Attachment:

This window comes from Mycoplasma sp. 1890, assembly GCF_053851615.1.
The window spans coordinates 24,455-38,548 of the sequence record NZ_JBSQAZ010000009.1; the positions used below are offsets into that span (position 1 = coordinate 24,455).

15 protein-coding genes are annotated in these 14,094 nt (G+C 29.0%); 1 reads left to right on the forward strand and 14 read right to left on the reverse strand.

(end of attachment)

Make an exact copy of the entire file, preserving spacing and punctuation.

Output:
This window comes from Mycoplasma sp. 1890, assembly GCF_053851615.1.
The window spans coordinates 24,455-38,548 of the sequence record NZ_JBSQAZ010000009.1; the positions used below are offsets into that span (position 1 = coordinate 24,455).

15 protein-coding genes are annotated in these 14,094 nt (G+C 29.0%); 1 reads left to right on the forward strand and 14 read right to left on the reverse strand.